24 February 2009

dressed in fearless pink

As I have mentioned before, our 'moules a la creme' are a rather recent addition to our repertoire.

Before that, my mussels were invariably made the way I had learned them from Odette. Who, in some ways, has to be credited with being the third grandmother who taught me how to cook (the first two being the natural ones).

Our families have been fast friends since around my third birthday, and I have spent many summer holidays in St. Malo in Brittany where they live.
So it was in the dining room of their small terraced house that I got acquainted with all the other things from the sea that you could eat besides fish.

I still vividly remember squatting in the tiny yard with the other children, playing, while in the shadowy house the grown-ups were preparing for dinner. In those memories, Odette is invariably a massive presence, dressed in fearless pink and yellow, with clunky jewellery and long artificial fingernails.

A little bit like a weird aunt serving weird food, both she and her crustaceans held an unusual allure.

Admittedly, most of the food I had to grow accustomed to over the years. The stinky cheeses, the weird innards of crabs and countless other things were tough to sell to a young German boy.

But some dishes I liked quite instantly, one among them the way she prepared her mussels. Much bolder than the rather shy 'moules a la creme', Odette's version comes with heaps of garlic in a slightly hot tomato broth.

With their vibrant taste, these mussels are a pretty perfect way to pick you up when this dull, gray winter weather has worn you down and you just think you need a little jolt to get you going again.

moules aremoricaines
serves two as main, four as a starter

2 kg mussels
2 tablespoons butter
1 onion, chopped
4 cloves of garlic, minced
one bundle parsley, chopped (about one cup)
1 heaped tablespoon flour
2 tablespoons tomato paste
1/2 teaspoon cayenne pepper
0,5 l dry white wine
0,5 l water or tomato puree
optional: a shot glass Pernod or Pastis

Clean the mussels as needed, discarding all the dead or damaged ones.
Once again, we got some galician mussels, but they were oddly clean and not as good as the usual ones. I really wonder why the dirty mussels are always the best ones...

In a large pot, melt the butter and add the onion. Fry until soft, then add the garlic and the parsley. When the garlic is glassy and fragrant, add the flour, stirring until well incorporated.
Odette's version calls for a proper persillade here, which would be half parsley / half garlic and no onion. But as I have co-workers and try not to intrude upon them more than absolutely necessary, I thought reducing the amount of garlic to this manageable amount and adding an onion instead would be only appropriate.

Once the flour has taken up the fat, leave on low heat for another moment. Add the tomato paste and the cayenne pepper and stir until the floor of the pot gets 'foggy', that is until there is a fine layer of the paste sticking to the ground. Swiftly add the wine and the water (and the Pastis, if wanted) and return to strong heat.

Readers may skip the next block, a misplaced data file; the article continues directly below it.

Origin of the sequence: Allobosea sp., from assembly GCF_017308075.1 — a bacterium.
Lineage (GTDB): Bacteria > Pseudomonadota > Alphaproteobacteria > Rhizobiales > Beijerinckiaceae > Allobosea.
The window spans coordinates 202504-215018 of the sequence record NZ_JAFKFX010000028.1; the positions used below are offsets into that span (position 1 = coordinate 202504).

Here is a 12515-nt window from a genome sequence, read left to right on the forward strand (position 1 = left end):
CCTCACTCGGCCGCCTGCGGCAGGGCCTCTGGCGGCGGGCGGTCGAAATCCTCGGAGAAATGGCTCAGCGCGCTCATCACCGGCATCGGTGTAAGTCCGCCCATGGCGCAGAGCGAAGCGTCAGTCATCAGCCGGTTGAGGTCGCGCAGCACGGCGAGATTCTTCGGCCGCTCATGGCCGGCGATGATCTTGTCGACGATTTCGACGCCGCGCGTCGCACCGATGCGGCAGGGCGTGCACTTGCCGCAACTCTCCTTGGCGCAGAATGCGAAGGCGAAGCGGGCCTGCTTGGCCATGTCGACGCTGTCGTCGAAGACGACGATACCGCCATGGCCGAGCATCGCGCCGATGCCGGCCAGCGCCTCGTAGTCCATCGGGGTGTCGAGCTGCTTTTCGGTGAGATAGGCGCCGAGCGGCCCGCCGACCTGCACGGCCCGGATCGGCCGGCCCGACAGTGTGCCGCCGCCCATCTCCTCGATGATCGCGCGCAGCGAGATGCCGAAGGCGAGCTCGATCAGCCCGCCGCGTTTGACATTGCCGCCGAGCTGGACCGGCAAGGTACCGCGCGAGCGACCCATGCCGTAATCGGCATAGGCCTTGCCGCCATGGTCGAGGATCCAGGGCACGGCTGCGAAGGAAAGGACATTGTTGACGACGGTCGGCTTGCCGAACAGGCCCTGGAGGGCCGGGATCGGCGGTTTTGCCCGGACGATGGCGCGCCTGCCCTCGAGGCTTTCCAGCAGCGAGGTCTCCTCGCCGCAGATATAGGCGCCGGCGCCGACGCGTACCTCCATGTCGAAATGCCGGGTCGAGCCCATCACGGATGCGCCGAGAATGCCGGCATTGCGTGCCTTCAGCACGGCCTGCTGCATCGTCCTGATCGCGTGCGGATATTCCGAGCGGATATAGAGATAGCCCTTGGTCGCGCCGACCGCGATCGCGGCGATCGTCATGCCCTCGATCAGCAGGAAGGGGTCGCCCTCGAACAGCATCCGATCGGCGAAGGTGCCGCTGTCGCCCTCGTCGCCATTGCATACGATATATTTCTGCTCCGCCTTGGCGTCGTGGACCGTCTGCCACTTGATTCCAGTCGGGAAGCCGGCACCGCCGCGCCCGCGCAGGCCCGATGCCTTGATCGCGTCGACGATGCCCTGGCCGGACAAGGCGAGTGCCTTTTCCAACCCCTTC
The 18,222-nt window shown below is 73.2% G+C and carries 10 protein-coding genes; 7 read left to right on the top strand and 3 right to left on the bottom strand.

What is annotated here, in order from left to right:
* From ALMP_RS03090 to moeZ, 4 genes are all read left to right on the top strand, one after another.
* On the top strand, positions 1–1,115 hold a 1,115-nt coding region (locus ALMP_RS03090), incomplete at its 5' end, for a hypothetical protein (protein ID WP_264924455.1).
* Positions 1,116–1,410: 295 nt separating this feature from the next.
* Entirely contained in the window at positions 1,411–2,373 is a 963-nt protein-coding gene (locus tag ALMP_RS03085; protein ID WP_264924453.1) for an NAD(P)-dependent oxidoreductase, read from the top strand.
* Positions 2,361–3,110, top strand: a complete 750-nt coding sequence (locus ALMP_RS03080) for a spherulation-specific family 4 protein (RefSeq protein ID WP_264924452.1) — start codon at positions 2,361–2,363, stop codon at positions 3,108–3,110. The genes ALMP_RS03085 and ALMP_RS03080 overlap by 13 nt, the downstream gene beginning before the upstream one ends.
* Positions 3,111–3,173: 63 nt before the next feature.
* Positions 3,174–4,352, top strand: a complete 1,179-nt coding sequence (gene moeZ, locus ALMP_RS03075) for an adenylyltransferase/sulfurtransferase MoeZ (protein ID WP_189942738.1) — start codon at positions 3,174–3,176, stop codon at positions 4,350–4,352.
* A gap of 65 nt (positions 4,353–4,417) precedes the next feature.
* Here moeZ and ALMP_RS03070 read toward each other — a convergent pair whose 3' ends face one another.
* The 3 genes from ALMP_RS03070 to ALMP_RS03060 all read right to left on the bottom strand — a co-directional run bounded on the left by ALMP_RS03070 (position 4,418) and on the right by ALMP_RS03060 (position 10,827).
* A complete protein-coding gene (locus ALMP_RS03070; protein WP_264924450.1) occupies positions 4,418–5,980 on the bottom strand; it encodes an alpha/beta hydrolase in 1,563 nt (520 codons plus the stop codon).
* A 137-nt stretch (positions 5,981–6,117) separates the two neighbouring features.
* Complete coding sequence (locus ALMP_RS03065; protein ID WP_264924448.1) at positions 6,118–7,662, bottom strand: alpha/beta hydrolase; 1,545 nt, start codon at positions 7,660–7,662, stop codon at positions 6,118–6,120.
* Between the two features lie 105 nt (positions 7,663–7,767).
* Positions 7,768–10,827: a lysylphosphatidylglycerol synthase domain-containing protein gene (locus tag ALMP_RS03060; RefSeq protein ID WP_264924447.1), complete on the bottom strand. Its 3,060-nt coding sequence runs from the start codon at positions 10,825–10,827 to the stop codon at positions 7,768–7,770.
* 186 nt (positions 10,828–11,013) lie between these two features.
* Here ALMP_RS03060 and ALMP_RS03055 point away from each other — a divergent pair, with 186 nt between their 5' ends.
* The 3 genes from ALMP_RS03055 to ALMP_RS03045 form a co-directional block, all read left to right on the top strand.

If you want to, you can substitute the water for more wine or some tomato puree, whichever you'd like to be more prominent in the final broth.

Bring the broth to a heavy boil, then add the mussels. Cover with a lid and leave on high heat for three to four minutes, stirring once, until all mussels are opened.
If you want to make this dish for children or people who'd prefer to have no residual alcohol in their food, you can leave the broth to boil for a little longer before adding the mussels until the alcohol has evaporated.

Season the broth, if necessary, with more salt or pepper and serve immediately, with crispy white bread and more white wine.
Usually, there is no need to add salt to the broth as the mussels will have added plenty of their own.

23 February 2009

a perfect little treat

This is not much of a recipe, just a note and a few pictures to let you see what we have been up to.

The weekend was busy and relaxing as weekends should be, and of course we had to have some kind of treat to go with our tea on sunday afternoon. This time, the wife wished for 'her' banana cake, and it once again turned out quite lovely.

It's nothing but a shortbread pastry case filled with sliced fresh bananas and topped with a thick, dark chocolate ganache. So, for a pastry base of 30 cm in diametre I use 200g of cream and 200g of dark (65%) chocolate to make a ganache of the proper texture. The wife is very discerning in that regard.

This cake is crisp and creamy at the same time, the rather bitter chocolate a very welcome foil for the mellow sweetness of the bananas. Cool out of the fridge, it is just a perfect little treat when you are looking for something sweet and indulgent but not too heavy or fussy to prepare.

17 February 2009

if you're adventurous, take coarse sea salt

Living in Germany, foodwise, is pretty great. It isn't France, nor Italy, nor anywhere near the Mediterranean sea, for that matter, but food quality and variety is great for comparatively low prizes.